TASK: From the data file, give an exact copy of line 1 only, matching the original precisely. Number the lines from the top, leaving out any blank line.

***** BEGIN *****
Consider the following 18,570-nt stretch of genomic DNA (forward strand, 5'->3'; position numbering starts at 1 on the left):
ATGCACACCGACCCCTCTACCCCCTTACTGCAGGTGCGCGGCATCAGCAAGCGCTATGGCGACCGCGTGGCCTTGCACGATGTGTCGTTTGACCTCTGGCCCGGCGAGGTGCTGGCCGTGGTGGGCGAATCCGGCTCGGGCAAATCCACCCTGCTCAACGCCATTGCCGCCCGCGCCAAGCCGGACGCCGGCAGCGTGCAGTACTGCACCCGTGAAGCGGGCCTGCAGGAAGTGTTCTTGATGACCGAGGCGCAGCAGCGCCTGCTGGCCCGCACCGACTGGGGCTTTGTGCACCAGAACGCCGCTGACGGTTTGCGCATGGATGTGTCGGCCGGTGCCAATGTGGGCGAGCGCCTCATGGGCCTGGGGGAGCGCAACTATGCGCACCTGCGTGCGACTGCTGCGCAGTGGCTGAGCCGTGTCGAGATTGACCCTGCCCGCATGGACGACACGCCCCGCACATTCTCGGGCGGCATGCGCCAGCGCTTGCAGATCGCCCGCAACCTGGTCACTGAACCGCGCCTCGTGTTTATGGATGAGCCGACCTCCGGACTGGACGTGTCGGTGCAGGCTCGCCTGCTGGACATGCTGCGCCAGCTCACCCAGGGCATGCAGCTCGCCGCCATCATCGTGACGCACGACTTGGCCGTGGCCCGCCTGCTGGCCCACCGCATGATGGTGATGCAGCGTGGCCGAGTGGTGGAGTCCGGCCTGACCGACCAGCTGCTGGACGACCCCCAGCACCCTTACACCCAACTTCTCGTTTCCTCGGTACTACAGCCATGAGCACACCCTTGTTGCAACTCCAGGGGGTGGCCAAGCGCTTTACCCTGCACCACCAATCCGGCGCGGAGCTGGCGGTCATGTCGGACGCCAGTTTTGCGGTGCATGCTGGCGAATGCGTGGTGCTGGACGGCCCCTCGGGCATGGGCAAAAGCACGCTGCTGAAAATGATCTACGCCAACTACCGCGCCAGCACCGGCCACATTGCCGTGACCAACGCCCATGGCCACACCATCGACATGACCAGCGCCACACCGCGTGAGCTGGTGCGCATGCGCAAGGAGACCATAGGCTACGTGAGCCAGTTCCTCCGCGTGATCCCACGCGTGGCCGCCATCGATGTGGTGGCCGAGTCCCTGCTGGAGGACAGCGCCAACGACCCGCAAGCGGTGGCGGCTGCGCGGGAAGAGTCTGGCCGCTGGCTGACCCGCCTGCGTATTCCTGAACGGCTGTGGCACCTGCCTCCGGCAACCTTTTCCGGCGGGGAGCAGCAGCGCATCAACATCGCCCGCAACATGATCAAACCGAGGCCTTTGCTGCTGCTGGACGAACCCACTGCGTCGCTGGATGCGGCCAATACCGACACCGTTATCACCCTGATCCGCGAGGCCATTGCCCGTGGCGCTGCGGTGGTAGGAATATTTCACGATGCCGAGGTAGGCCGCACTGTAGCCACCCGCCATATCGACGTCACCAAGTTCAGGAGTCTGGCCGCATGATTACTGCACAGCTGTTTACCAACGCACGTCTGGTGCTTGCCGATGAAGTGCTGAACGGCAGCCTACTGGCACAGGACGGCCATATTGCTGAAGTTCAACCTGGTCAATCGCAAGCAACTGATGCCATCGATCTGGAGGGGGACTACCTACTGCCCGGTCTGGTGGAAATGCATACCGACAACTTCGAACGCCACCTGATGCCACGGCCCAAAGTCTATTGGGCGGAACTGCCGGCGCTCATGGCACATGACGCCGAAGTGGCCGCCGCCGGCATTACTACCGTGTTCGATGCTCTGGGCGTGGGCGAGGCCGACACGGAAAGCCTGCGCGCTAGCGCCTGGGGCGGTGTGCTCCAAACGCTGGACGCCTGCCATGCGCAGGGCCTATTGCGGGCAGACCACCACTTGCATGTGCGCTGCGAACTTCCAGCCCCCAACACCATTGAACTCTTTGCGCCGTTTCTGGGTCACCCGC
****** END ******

Consider the following 18,570-nt stretch of genomic DNA (forward strand, 5'->3'; position numbering starts at 1 on the left):